The fourth time’s the charm. Google has finally crafted its ultimate pair of earbuds in the $199 Google Pixel Buds Pro. The new earbuds retain their stylish, yet comfortable form factor while adding active noise cancellation –– the feature that separates entry and mid-tier earbuds from premium buds. The ANC is powerful and hangs with the heavy hitters in the space. Plus, you get an estimated seven hours of battery life (ANC enabled) with rich, clean audio whether you’re listening to music or taking a call.
Although it lacks a true equalizer, there are few flaws to be found in the Google Pixel Buds Pro, the latest entrant to our best wireless earbuds page.
Google Pixel Buds Pro pricing and availability
Once you have “Pro” in the name, you know you’re going to pay some premium prices. The Pixel Buds Pro are currently available for $199, matching the Bose QuietComfort Earbuds. It’s a far cry from the $99 Pixel Bud A-Series earbuds. Still, that’s less than the AirPods Pro original pricing of $249. However, these days you can currently find the AirPods Pro on sale for $159-$179. The Sony WF-1000XM4 earbuds are the most expensive at $249 while the Samsung Galaxy Buds 2 are some of the cheapest premium buds at $149.
Google Pixel Buds Pro design
Coral is having a moment and it’s all thanks to the Pixel Buds Pro. The earbuds’ orangey-pink colorway is just what the summer order and it will blend right into the fall and brighten up the winter. If you’re looking for more subdued colors, the Pixel Buds Pro are also available in Charcoal, Fog and Lemongrass.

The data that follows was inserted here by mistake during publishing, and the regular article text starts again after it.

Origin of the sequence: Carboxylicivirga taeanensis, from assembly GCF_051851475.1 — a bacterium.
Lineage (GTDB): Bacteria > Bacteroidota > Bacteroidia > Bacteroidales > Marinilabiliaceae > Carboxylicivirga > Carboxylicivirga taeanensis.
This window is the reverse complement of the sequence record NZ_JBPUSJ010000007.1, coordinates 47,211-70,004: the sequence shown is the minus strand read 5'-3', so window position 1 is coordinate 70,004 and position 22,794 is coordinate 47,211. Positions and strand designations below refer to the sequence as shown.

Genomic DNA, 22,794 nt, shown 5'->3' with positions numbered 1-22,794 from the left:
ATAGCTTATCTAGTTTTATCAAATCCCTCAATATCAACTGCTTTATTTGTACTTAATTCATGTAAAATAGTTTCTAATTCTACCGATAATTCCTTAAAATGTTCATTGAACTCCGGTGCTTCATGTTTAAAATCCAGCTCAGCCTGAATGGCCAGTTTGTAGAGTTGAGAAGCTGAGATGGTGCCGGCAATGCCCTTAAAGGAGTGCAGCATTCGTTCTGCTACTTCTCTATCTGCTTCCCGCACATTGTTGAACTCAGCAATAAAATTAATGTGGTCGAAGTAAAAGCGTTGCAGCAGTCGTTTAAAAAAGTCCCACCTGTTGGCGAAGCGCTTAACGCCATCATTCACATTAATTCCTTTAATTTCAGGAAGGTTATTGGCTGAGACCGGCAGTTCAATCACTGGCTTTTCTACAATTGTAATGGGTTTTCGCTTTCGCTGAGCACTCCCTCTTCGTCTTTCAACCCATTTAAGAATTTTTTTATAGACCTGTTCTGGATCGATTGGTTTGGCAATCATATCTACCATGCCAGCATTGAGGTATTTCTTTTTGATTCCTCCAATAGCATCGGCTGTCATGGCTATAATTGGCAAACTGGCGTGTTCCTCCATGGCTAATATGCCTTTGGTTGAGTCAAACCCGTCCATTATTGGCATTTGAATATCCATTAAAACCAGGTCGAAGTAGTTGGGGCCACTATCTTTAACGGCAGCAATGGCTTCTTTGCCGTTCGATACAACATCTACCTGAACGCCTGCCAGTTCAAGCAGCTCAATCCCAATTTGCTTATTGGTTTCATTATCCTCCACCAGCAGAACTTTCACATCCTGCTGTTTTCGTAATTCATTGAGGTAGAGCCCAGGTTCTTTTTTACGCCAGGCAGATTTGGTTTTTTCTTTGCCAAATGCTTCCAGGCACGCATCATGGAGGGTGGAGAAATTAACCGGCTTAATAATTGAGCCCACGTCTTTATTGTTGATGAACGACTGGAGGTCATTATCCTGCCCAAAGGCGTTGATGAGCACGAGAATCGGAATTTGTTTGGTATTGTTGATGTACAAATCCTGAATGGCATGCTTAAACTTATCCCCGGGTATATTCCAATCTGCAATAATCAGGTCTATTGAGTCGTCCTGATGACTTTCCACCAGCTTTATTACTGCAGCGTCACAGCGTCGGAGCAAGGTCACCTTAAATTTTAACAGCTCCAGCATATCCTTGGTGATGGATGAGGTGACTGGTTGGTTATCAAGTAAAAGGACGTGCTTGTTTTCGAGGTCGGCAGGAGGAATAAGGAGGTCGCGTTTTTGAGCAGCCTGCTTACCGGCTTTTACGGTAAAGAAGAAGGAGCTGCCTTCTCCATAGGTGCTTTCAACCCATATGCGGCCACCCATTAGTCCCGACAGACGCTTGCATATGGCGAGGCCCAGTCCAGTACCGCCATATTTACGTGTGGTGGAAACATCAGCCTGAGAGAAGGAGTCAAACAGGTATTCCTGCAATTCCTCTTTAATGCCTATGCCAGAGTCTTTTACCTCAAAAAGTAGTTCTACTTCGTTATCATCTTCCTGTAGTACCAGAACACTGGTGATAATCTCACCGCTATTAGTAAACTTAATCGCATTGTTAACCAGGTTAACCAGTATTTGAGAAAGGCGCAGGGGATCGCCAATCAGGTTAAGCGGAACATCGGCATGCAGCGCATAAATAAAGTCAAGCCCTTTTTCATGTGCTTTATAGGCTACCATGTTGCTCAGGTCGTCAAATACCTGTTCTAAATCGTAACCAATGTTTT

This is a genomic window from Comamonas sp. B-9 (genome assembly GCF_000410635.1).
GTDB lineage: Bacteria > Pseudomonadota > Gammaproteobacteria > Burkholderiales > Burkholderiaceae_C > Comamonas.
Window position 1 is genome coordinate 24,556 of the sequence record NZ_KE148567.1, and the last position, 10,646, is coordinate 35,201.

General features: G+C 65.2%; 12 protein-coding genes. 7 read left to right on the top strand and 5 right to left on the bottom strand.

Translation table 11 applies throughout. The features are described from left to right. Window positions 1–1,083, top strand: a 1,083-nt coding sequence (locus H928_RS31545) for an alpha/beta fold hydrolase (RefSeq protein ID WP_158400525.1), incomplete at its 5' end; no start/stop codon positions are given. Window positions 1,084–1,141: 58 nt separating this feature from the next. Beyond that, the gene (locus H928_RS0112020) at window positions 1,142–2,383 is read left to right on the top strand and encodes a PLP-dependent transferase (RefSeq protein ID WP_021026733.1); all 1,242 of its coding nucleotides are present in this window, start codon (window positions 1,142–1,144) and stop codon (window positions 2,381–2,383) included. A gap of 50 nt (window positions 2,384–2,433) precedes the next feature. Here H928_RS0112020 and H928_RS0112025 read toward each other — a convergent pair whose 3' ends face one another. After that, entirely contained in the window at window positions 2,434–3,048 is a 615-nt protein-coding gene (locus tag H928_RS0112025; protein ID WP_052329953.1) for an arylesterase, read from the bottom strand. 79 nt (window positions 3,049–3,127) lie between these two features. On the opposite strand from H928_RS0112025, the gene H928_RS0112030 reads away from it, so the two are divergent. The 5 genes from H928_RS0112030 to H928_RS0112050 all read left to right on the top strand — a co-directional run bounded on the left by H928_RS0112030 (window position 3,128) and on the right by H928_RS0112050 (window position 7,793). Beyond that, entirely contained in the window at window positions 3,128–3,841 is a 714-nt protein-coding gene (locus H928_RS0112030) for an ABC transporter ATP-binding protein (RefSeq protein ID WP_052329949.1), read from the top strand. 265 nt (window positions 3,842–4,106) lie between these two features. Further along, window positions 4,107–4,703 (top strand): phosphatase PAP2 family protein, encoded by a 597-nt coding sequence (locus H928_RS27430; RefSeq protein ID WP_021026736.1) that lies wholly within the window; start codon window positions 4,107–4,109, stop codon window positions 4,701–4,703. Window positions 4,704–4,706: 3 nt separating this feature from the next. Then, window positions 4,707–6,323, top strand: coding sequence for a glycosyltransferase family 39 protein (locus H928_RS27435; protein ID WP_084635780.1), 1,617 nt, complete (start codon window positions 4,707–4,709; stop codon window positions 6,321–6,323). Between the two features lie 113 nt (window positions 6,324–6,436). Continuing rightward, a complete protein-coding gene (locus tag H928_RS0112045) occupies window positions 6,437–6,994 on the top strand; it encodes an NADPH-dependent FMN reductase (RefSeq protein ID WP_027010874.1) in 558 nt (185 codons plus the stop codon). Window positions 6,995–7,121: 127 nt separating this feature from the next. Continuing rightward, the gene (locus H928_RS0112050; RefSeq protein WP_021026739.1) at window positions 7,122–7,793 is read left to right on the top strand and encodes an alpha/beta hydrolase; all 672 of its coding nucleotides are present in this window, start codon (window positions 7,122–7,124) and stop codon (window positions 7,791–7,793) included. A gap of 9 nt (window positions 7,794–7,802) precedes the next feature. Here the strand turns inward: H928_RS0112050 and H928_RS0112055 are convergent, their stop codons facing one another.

Aside from the colors, the Pixel Buds Pro sit somewhere between the original buds and the A-series. The buds’ earcaps retaining that Mentos flattened circle shape with the G stamped in the middle. But now the G is flanked along the sides by a pair of prominent mic vents. Similar to the OG Buds, the Buds Pro sport a two-tone aesthetic with the top of the matte plastic casing feature one the four colorways while the rear is colored black. On the back of either bud you’ll see either an L or R printed in G, a pair of silver charging connectors and the silicone eartip that protects the speaker mesh.
Once again Google chose to keep the charging case in a plastic matte white that looks like a thick, undipped York Peppermint Patty. A pairing button sits in the rear just a bit above the USB-C charging port. The indicator light resides in the front just below the lid seam. Pop open the case and you’ll find a matte black plastic interior with tiny protrusions to charge the earbuds.